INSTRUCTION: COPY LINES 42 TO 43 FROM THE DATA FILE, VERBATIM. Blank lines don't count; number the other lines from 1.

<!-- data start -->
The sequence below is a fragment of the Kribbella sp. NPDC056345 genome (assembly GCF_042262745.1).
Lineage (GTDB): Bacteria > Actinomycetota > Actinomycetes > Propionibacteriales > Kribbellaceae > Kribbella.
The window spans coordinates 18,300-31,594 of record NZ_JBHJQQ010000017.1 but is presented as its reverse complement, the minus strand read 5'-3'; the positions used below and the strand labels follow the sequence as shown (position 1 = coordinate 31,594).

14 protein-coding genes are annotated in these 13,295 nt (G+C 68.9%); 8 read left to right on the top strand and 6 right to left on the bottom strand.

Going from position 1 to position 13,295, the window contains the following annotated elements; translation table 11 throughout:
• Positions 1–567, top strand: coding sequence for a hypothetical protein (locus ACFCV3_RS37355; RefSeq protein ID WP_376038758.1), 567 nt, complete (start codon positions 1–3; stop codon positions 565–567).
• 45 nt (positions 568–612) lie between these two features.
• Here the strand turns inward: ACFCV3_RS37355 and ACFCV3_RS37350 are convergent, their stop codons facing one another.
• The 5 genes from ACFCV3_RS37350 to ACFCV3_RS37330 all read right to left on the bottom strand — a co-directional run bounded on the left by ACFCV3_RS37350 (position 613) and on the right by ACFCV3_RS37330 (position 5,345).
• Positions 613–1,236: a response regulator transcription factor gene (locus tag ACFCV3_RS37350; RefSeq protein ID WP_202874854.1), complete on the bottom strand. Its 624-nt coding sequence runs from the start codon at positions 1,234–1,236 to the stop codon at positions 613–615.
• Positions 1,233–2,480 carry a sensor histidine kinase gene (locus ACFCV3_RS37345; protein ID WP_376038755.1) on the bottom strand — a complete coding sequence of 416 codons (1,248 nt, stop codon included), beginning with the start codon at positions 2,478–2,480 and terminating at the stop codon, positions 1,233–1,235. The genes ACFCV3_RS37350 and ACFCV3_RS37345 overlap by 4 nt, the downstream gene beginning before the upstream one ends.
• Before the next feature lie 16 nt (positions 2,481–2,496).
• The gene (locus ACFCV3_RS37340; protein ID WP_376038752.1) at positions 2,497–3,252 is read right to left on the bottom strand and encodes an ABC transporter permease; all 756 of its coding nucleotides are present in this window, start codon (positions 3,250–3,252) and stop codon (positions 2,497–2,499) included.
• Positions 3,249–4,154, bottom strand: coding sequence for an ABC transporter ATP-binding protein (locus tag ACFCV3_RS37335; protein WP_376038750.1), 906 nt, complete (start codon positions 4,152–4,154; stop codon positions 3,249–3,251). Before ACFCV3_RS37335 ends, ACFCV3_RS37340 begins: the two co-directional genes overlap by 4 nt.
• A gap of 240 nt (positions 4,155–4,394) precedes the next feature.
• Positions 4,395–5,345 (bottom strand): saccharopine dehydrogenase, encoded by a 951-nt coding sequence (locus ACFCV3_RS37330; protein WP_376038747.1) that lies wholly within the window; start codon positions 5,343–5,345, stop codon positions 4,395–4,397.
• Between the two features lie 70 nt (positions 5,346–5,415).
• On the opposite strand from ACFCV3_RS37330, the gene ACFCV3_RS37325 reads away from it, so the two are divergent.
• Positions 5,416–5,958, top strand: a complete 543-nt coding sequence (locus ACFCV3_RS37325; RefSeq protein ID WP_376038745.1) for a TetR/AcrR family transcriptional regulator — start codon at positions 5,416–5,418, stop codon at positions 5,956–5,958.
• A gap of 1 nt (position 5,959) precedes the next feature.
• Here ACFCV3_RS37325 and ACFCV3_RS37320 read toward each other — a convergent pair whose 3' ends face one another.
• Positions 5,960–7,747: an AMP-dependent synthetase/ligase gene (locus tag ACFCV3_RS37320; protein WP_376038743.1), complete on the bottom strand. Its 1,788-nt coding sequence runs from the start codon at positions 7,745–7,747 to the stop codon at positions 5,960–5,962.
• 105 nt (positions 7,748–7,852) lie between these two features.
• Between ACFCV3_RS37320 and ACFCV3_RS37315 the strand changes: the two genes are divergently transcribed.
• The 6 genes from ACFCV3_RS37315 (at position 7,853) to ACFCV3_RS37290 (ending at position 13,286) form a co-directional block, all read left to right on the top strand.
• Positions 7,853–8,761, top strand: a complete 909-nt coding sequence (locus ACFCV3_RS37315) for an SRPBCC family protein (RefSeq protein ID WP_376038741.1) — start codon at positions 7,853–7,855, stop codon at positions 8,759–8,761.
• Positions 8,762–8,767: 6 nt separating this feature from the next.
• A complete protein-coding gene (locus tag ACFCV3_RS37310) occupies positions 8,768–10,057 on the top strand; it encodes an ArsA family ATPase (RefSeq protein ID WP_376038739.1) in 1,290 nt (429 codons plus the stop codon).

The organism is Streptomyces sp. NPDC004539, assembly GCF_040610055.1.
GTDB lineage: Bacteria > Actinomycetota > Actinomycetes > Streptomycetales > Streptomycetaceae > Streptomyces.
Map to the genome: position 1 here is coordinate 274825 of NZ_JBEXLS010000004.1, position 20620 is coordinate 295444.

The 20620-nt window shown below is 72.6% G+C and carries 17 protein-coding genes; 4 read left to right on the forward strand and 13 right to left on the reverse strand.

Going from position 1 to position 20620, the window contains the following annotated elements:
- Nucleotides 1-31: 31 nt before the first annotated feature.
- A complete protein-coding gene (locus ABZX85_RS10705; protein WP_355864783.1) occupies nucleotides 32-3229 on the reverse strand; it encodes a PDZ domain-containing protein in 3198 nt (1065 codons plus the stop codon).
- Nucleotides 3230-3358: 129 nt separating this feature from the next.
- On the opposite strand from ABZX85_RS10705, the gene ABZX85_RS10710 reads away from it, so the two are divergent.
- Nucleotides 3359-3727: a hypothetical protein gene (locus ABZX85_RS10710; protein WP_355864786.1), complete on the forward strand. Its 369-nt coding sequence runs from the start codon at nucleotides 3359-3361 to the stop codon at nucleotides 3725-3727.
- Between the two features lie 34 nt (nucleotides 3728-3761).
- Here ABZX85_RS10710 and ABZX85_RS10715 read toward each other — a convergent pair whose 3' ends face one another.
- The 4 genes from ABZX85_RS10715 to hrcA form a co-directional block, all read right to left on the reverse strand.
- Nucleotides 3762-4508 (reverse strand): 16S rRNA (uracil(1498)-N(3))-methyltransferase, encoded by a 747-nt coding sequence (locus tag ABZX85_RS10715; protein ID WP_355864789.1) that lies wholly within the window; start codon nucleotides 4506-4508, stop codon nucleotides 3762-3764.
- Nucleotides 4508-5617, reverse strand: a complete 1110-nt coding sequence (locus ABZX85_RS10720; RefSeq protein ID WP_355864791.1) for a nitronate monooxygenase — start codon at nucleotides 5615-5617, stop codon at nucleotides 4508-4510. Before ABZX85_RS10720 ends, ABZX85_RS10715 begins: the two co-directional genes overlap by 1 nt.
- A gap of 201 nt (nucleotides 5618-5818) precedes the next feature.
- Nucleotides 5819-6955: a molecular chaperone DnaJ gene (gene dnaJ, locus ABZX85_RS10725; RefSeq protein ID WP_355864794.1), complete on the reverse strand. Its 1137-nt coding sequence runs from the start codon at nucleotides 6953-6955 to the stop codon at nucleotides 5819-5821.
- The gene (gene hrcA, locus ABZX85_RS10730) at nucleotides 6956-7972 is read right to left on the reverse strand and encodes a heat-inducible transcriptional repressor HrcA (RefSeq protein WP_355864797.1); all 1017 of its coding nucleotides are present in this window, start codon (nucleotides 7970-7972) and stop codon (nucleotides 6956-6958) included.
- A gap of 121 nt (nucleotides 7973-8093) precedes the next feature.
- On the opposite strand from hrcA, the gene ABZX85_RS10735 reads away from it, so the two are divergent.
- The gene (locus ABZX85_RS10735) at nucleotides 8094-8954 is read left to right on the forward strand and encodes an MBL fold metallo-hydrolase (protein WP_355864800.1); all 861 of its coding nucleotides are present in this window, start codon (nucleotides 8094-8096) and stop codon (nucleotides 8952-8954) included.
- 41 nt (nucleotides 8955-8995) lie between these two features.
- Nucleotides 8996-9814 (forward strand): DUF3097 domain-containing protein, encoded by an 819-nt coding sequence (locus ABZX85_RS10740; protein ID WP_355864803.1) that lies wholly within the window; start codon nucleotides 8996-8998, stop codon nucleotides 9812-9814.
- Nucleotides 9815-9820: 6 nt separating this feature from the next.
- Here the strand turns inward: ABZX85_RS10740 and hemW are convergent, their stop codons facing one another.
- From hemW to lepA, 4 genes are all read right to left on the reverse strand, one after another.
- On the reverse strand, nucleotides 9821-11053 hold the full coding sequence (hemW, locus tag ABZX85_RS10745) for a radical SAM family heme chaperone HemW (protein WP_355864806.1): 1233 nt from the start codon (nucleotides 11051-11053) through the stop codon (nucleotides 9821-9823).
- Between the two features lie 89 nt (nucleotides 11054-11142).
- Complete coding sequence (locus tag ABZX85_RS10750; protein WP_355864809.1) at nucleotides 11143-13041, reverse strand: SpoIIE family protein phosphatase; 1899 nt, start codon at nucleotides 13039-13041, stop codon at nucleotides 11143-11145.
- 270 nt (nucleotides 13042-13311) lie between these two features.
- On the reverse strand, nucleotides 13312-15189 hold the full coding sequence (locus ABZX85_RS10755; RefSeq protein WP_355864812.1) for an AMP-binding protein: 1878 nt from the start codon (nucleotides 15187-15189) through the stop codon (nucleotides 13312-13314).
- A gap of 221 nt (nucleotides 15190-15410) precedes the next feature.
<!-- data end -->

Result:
- Nucleotides 3762-4508 (reverse strand): 16S rRNA (uracil(1498)-N(3))-methyltransferase, encoded by a 747-nt coding sequence (locus tag ABZX85_RS10715; protein ID WP_355864789.1) that lies wholly within the window; start codon nucleotides 4506-4508, stop codon nucleotides 3762-3764.
- Nucleotides 4508-5617, reverse strand: a complete 1110-nt coding sequence (locus ABZX85_RS10720; RefSeq protein ID WP_355864791.1) for a nitronate monooxygenase — start codon at nucleotides 5615-5617, stop codon at nucleotides 4508-4510. Before ABZX85_RS10720 ends, ABZX85_RS10715 begins: the two co-directional genes overlap by 1 nt.